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"I'd be lying if I told you I'd never paralyzed someone."

- brain surgeon (not the one who paralyzed my arm)

Paralysis gets its own page for a few reasons: 

1) It has had a huge impact on me

2) It is absolutely fascinating

3) It was a total surprise to me (yet apparently, it isn't uncommon)

As I said before, my neurosurgeon nicked my healthy brain during my surgery.  There are a couple of reasons why:

1) My tumor looked and felt just like my healthy brain (read more here)

2) He wanted to get as much of the tumor as possible out of my brain.  We don't want tumor in our brains!

This little error severed the pathway that my brain used to communicate with my left arm and hand.  Because of this, I could neither move nor feel this extremity.  

*Remember, the right side of your brain controls the left side of your body (and therefore the left side of your brain controls the right side of your body)

*Also remember that this is one of the many reasons some brain tumors are inoperable!  Some are so deep that a surgeon would have to cut through too much healthy stuff to reach it, and some are too tangled up in areas of the brain where you have good stuff going on. Arm function is of minimal importance when compared with other things your brain handles.

When I awoke from brain surgery, I felt a painful pins and needles sensation from my shoulder down and my arm seemed heavy (even though I was lying in bed).  I couldn’t move a finger and I couldn’t feel touch.

The pins and needles feeling subsided within a few days, at which point I felt nothing at all.  The neurosurgeon sort of shrugged and indicated that it probably wasn’t permanently paralyzed - that I had a window of time, maybe 18 months, where I could regain some function if I worked at it.  He could not say exactly how much I would regain or how much time I had.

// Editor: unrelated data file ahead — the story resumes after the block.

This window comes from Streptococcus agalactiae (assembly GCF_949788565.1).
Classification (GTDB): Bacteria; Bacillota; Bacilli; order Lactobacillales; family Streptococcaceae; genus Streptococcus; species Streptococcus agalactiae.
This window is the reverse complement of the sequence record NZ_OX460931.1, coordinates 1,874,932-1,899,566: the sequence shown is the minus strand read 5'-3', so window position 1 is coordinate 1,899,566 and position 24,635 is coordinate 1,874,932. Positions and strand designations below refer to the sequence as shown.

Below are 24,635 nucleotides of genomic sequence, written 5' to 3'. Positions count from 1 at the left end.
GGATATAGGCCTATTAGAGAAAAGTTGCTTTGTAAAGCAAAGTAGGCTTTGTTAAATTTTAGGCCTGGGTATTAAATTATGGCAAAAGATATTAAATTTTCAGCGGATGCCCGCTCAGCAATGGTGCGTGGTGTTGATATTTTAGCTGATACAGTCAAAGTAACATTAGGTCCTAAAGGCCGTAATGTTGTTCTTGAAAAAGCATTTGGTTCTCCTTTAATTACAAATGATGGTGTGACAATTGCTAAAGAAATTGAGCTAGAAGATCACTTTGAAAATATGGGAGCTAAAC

I was granted a week long stay in the hospital’s rehab unit.  Rehab is where people go when they need a bit of time to safely transition out of the hospital.  During this hospital stay, I learned how to do two handed things with one hand.  I also started to try to get my brain to "find" my arm again.

And this is where brains get good.  Like motivational speaker you-can-do-anything-you-set-your-mind-to good.  (You can't, but brains are incredible).  Anyway, my subconscious brain was just as shocked as my conscious brain - it desperately wanted to find my arm!  An arm is not something that brains are accustomed to losing.  Occupational therapy was the tool to facilitate that process.

In OT, I learned that in order for my brain to find my arm, it had to create new neural pathways.  A neural pathway is the highway your brain uses to do its business.  Imagine a footpath in the woods that you travel daily.  Suddenly a huge tree has fallen across that path and you need to create another path to reach your destination.  There are a lot of dense woods around that you must clear but it is possible to create another path.


(This is not my metaphor, but my therapist’s when she was telling me about neuroplasticity.  We were working on my anxiety disorder, but I imagine this is exactly what happened with my arm).  For whatever reason, however, unlike anxiety, there was a limited window of time for my arm.

So how does one go about making a new path in their brain to find a severed appendage? 


It seems like a Magic Schoolbus themed computer game that was designed in the early 90s, I know.  Hold onto your hats, the reality is wild:

1) Propioceptive feedback.  

This stuff is great.  Propioception is essentially our bodies' way of orienting itself in space - of sensing where it begins and ends.